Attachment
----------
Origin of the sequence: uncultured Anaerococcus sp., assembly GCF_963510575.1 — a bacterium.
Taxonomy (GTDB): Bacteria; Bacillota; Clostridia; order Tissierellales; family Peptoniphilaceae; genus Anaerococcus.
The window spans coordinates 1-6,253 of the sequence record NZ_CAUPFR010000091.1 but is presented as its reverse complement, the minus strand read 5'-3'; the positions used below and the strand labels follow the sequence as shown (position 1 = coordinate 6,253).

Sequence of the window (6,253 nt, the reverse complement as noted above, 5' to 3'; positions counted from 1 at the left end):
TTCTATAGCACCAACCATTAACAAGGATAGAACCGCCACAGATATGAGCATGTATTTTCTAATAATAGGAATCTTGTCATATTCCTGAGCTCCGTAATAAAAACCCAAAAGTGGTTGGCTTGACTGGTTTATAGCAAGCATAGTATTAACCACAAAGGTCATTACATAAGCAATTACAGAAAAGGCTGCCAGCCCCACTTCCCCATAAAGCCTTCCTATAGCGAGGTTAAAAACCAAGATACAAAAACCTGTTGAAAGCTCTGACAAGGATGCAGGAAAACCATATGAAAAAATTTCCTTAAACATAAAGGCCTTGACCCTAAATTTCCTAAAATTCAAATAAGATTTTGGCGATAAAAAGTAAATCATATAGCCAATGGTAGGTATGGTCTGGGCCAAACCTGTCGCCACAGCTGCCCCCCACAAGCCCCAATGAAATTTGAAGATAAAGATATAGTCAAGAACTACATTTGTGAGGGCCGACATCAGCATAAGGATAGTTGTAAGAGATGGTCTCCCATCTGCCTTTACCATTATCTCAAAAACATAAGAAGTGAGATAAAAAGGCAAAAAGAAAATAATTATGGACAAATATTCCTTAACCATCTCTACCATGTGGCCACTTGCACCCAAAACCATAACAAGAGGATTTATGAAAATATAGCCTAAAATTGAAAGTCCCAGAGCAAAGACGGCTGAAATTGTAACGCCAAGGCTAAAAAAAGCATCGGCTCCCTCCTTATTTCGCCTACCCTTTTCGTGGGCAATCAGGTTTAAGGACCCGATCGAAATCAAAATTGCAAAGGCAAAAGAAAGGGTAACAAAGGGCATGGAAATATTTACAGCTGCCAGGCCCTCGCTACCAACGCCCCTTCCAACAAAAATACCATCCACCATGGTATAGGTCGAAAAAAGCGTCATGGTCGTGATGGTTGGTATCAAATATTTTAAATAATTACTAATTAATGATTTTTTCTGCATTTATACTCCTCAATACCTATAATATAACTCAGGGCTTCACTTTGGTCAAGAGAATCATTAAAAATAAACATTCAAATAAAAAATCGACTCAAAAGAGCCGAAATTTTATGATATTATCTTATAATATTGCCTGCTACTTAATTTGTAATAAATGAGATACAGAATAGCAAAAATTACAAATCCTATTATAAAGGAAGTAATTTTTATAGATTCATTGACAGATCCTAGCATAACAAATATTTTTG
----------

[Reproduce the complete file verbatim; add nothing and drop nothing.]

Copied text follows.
Origin of the sequence: uncultured Anaerococcus sp., assembly GCF_963510575.1 — a bacterium.
Taxonomy (GTDB): Bacteria; Bacillota; Clostridia; order Tissierellales; family Peptoniphilaceae; genus Anaerococcus.
The window spans coordinates 1-6,253 of the sequence record NZ_CAUPFR010000091.1 but is presented as its reverse complement, the minus strand read 5'-3'; the positions used below and the strand labels follow the sequence as shown (position 1 = coordinate 6,253).

Sequence of the window (6,253 nt, the reverse complement as noted above, 5' to 3'; positions counted from 1 at the left end):
TTCTATAGCACCAACCATTAACAAGGATAGAACCGCCACAGATATGAGCATGTATTTTCTAATAATAGGAATCTTGTCATATTCCTGAGCTCCGTAATAAAAACCCAAAAGTGGTTGGCTTGACTGGTTTATAGCAAGCATAGTATTAACCACAAAGGTCATTACATAAGCAATTACAGAAAAGGCTGCCAGCCCCACTTCCCCATAAAGCCTTCCTATAGCGAGGTTAAAAACCAAGATACAAAAACCTGTTGAAAGCTCTGACAAGGATGCAGGAAAACCATATGAAAAAATTTCCTTAAACATAAAGGCCTTGACCCTAAATTTCCTAAAATTCAAATAAGATTTTGGCGATAAAAAGTAAATCATATAGCCAATGGTAGGTATGGTCTGGGCCAAACCTGTCGCCACAGCTGCCCCCCACAAGCCCCAATGAAATTTGAAGATAAAGATATAGTCAAGAACTACATTTGTGAGGGCCGACATCAGCATAAGGATAGTTGTAAGAGATGGTCTCCCATCTGCCTTTACCATTATCTCAAAAACATAAGAAGTGAGATAAAAAGGCAAAAAGAAAATAATTATGGACAAATATTCCTTAACCATCTCTACCATGTGGCCACTTGCACCCAAAACCATAACAAGAGGATTTATGAAAATATAGCCTAAAATTGAAAGTCCCAGAGCAAAGACGGCTGAAATTGTAACGCCAAGGCTAAAAAAAGCATCGGCTCCCTCCTTATTTCGCCTACCCTTTTCGTGGGCAATCAGGTTTAAGGACCCGATCGAAATCAAAATTGCAAAGGCAAAAGAAAGGGTAACAAAGGGCATGGAAATATTTACAGCTGCCAGGCCCTCGCTACCAACGCCCCTTCCAACAAAAATACCATCCACCATGGTATAGGTCGAAAAAAGCGTCATGGTCGTGATGGTTGGTATCAAATATTTTAAATAATTACTAATTAATGATTTTTTCTGCATTTATACTCCTCAATACCTATAATATAACTCAGGGCTTCACTTTGGTCAAGAGAATCATTAAAAATAAACATTCAAATAAAAAATCGACTCAAAAGAGCCGAAATTTTATGATATTATCTTATAATATTGCCTGCTACTTAATTTGTAATAAATGAGATACAGAATAGCAAAAATTACAAATCCTATTATAAAGGAAGTAATTTTTATAGATTCATTGACAGATCCTAGCATAACAAATATTTTTG